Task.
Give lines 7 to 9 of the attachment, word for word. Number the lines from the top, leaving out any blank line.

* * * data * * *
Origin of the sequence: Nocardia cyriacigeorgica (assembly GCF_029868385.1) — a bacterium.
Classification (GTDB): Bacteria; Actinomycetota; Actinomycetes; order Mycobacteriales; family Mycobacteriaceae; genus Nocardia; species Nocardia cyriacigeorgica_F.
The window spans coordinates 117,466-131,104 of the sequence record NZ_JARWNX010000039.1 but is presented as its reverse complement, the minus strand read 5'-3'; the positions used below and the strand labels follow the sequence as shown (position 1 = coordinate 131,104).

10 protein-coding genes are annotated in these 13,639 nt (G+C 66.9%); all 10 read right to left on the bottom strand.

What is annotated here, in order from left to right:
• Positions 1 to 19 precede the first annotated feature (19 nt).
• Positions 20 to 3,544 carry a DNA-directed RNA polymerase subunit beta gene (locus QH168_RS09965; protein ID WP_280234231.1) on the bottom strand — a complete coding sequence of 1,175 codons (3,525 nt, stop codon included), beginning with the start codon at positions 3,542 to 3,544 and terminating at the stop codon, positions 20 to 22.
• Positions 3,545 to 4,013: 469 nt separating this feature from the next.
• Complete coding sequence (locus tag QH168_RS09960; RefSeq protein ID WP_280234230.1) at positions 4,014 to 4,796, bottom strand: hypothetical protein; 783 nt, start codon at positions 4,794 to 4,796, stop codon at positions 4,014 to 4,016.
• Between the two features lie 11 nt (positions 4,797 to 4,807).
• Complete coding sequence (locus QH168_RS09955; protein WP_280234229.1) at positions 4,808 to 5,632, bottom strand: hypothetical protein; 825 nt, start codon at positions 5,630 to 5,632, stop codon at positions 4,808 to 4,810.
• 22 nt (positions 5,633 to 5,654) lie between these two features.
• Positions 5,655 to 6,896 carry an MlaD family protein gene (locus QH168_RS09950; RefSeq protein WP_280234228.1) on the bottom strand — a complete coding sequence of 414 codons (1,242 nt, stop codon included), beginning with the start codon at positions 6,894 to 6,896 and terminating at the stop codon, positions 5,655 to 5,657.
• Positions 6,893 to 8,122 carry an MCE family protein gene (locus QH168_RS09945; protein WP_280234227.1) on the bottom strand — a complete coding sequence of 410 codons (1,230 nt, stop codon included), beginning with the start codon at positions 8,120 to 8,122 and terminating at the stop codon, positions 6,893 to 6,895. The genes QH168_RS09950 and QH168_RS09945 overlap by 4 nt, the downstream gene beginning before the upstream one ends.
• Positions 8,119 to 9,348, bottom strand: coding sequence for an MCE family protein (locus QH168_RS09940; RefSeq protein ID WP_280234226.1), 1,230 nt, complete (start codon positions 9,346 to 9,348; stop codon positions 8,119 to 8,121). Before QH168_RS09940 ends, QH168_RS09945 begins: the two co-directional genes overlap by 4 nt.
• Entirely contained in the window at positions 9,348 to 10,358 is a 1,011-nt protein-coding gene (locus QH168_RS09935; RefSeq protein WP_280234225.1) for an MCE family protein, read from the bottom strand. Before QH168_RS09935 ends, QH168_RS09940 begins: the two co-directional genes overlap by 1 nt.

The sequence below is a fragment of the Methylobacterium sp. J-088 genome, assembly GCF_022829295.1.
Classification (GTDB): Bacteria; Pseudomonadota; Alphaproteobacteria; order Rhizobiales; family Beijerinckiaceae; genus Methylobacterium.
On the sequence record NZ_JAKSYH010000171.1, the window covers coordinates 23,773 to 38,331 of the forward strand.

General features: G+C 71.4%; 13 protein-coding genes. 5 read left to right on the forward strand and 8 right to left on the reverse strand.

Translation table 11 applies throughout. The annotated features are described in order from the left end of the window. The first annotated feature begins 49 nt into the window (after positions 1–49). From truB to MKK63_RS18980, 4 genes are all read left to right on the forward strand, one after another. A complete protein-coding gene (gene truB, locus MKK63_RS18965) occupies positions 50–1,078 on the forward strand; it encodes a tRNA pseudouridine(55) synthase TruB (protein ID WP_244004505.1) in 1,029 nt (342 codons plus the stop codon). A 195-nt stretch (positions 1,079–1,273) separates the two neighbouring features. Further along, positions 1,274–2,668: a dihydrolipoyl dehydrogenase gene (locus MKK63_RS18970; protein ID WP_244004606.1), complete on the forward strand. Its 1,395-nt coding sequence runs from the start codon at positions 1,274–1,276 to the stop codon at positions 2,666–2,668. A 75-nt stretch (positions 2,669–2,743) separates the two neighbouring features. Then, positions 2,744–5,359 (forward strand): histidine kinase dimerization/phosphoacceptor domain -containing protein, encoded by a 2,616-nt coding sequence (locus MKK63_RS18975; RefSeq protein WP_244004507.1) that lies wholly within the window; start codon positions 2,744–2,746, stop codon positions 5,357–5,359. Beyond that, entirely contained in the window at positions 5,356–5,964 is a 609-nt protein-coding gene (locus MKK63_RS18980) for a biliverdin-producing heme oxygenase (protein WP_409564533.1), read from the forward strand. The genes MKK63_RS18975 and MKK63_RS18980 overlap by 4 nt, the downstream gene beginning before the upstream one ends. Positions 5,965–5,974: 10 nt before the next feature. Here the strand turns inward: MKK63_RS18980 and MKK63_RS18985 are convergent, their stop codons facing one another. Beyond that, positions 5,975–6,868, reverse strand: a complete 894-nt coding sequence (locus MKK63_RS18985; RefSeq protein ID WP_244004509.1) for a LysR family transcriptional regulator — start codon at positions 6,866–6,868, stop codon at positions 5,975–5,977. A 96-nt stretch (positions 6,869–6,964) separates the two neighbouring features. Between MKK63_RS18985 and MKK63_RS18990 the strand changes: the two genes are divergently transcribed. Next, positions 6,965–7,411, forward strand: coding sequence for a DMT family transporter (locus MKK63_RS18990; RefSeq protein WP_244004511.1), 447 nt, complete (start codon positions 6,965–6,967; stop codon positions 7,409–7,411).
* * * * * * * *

• Positions 20 to 3,544 carry a DNA-directed RNA polymerase subunit beta gene (locus QH168_RS09965; protein ID WP_280234231.1) on the bottom strand — a complete coding sequence of 1,175 codons (3,525 nt, stop codon included), beginning with the start codon at positions 3,542 to 3,544 and terminating at the stop codon, positions 20 to 22.
• Positions 3,545 to 4,013: 469 nt separating this feature from the next.
• Complete coding sequence (locus tag QH168_RS09960; RefSeq protein ID WP_280234230.1) at positions 4,014 to 4,796, bottom strand: hypothetical protein; 783 nt, start codon at positions 4,794 to 4,796, stop codon at positions 4,014 to 4,016.